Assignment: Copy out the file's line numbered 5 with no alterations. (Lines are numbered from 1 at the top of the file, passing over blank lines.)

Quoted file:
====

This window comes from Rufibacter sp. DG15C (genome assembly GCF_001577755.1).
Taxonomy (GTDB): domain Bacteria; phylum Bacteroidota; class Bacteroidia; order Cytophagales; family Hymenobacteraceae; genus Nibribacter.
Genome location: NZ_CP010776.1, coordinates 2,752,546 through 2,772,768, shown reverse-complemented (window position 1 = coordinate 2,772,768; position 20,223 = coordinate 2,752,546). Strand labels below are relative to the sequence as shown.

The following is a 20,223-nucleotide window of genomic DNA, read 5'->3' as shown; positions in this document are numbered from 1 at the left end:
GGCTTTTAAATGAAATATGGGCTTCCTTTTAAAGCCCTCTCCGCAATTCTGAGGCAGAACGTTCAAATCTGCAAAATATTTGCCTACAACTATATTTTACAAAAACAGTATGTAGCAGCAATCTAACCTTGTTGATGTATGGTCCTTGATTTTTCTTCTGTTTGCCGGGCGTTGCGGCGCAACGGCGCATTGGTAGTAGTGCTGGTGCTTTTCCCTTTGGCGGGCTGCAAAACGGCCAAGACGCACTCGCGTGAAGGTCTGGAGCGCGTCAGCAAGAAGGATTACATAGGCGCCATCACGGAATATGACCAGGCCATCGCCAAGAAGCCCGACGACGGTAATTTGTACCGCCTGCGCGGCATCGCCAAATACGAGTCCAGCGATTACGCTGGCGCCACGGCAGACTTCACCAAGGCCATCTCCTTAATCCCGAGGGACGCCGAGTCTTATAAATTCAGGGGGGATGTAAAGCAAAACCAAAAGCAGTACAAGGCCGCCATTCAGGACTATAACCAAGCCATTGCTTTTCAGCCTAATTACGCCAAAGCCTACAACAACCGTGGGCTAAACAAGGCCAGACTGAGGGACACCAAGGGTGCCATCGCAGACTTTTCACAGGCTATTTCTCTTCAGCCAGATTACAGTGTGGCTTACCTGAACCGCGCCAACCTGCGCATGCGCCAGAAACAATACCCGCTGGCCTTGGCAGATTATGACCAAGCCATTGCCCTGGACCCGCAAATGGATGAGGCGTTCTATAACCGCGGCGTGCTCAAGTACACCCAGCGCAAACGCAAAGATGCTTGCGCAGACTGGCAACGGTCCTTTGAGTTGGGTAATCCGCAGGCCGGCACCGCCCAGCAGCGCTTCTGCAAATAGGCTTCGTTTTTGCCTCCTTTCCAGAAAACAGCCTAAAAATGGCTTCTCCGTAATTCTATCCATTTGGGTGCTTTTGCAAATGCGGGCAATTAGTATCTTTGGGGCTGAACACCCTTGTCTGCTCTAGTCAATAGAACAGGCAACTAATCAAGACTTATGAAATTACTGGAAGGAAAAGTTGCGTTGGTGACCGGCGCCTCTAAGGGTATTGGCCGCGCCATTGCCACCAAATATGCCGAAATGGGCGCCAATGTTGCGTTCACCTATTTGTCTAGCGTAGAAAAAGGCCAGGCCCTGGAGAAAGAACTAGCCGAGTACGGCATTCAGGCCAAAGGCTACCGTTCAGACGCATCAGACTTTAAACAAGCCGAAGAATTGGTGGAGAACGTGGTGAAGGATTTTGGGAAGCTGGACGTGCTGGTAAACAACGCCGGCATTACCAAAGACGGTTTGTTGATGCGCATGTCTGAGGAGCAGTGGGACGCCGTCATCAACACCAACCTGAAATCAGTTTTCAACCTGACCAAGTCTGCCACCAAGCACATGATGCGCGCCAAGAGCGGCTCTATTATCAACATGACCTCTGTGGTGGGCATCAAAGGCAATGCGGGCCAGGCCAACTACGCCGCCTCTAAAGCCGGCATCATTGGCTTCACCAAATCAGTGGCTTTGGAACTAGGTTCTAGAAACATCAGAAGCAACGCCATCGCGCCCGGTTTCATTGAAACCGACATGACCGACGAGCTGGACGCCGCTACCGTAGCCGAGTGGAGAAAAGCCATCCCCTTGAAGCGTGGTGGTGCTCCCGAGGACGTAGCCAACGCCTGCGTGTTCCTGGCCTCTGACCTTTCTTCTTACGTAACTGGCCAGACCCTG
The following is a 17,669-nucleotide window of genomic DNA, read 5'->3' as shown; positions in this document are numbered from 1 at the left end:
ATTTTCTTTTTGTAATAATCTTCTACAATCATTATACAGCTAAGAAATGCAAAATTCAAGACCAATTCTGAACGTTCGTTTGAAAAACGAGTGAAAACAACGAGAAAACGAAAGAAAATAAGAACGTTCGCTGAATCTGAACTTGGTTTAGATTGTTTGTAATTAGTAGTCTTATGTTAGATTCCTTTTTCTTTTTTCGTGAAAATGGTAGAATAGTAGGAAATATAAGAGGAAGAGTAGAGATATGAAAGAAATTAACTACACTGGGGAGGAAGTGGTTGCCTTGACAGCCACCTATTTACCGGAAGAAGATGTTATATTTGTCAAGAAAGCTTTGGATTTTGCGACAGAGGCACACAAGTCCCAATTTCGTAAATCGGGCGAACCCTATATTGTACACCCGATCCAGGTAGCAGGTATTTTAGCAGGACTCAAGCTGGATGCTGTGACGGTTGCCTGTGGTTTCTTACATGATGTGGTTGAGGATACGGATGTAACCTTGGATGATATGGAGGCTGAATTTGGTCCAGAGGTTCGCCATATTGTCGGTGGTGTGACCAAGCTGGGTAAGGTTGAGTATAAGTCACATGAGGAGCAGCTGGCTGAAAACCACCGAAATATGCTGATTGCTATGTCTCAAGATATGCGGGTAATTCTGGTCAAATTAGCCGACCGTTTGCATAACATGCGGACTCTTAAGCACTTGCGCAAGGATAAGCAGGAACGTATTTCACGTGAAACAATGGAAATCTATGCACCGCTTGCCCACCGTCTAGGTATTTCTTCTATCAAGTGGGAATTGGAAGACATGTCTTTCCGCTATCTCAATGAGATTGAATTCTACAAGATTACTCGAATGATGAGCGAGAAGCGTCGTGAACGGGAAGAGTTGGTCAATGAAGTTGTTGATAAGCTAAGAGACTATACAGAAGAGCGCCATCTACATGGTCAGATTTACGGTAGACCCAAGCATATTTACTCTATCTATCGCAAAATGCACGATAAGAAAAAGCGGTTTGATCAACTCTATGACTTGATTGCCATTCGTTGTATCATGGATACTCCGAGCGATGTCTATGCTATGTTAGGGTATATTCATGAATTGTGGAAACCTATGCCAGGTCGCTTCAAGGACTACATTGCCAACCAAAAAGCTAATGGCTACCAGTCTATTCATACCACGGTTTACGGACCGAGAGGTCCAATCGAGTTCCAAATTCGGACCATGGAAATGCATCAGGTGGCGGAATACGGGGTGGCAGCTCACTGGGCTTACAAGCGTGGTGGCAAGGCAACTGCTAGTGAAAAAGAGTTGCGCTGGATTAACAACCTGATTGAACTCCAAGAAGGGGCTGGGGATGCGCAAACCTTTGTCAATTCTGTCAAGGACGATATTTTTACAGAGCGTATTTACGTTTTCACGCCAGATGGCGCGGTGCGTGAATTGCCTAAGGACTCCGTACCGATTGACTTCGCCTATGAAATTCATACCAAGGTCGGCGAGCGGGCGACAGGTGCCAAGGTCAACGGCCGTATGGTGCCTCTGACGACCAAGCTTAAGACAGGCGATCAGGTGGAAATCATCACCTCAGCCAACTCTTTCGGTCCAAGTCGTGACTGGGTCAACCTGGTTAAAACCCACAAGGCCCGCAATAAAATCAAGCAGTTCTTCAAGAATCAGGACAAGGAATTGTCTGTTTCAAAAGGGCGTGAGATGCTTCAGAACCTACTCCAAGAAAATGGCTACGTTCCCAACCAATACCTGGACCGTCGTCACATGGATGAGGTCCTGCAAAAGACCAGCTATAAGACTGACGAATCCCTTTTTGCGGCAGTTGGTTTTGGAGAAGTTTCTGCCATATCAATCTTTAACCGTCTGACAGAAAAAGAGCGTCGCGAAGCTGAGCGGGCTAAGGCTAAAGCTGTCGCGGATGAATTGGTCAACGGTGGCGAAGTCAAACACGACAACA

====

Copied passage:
GGCTTTTAAATGAAATATGGGCTTCCTTTTAAAGCCCTCTCCGCAATTCTGAGGCAGAACGTTCAAATCTGCAAAATATTTGCCTACAACTATATTTTACAAAAACAGTATGTAGCAGCAATCTAACCTTGTTGATGTATGGTCCTTGATTTTTCTTCTGTTTGCCGGGCGTTGCGGCGCAACGGCGCATTGGTAGTAGTGCTGGTGCTTTTCCCTTTGGCGGGCTGCAAAACGGCCAAGACGCACTCGCGTGAAGGTCTGGAGCGCGTCAGCAAGAAGGATTACATAGGCGCCATCACGGAATATGACCAGGCCATCGCCAAGAAGCCCGACGACGGTAATTTGTACCGCCTGCGCGGCATCGCCAAATACGAGTCCAGCGATTACGCTGGCGCCACGGCAGACTTCACCAAGGCCATCTCCTTAATCCCGAGGGACGCCGAGTCTTATAAATTCAGGGGGGATGTAAAGCAAAACCAAAAGCAGTACAAGGCCGCCATTCAGGACTATAACCAAGCCATTGCTTTTCAGCCTAATTACGCCAAAGCCTACAACAACCGTGGGCTAAACAAGGCCAGACTGAGGGACACCAAGGGTGCCATCGCAGACTTTTCACAGGCTATTTCTCTTCAGCCAGATTACAGTGTGGCTTACCTGAACCGCGCCAACCTGCGCATGCGCCAGAAACAATACCCGCTGGCCTTGGCAGATTATGACCAAGCCATTGCCCTGGACCCGCAAATGGATGAGGCGTTCTATAACCGCGGCGTGCTCAAGTACACCCAGCGCAAACGCAAAGATGCTTGCGCAGACTGGCAACGGTCCTTTGAGTTGGGTAATCCGCAGGCCGGCACCGCCCAGCAGCGCTTCTGCAAATAGGCTTCGTTTTTGCCTCCTTTCCAGAAAACAGCCTAAAAATGGCTTCTCCGTAATTCTATCCATTTGGGTGCTTTTGCAAATGCGGGCAATTAGTATCTTTGGGGCTGAACACCCTTGTCTGCTCTAGTCAATAGAACAGGCAACTAATCAAGACTTATGAAATTACTGGAAGGAAAAGTTGCGTTGGTGACCGGCGCCTCTAAGGGTATTGGCCGCGCCATTGCCACCAAATATGCCGAAATGGGCGCCAATGTTGCGTTCACCTATTTGTCTAGCGTAGAAAAAGGCCAGGCCCTGGAGAAAGAACTAGCCGAGTACGGCATTCAGGCCAAAGGCTACCGTTCAGACGCATCAGACTTTAAACAAGCCGAAGAATTGGTGGAGAACGTGGTGAAGGATTTTGGGAAGCTGGACGTGCTGGTAAACAACGCCGGCATTACCAAAGACGGTTTGTTGATGCGCATGTCTGAGGAGCAGTGGGACGCCGTCATCAACACCAACCTGAAATCAGTTTTCAACCTGACCAAGTCTGCCACCAAGCACATGATGCGCGCCAAGAGCGGCTCTATTATCAACATGACCTCTGTGGTGGGCATCAAAGGCAATGCGGGCCAGGCCAACTACGCCGCCTCTAAAGCCGGCATCATTGGCTTCACCAAATCAGTGGCTTTGGAACTAGGTTCTAGAAACATCAGAAGCAACGCCATCGCGCCCGGTTTCATTGAAACCGACATGACCGACGAGCTGGACGCCGCTACCGTAGCCGAGTGGAGAAAAGCCATCCCCTTGAAGCGTGGTGGTGCTCCCGAGGACGTAGCCAACGCCTGCGTGTTCCTGGCCTCTGACCTTTCTTCTTACGTAACTGGCCAGACCCTG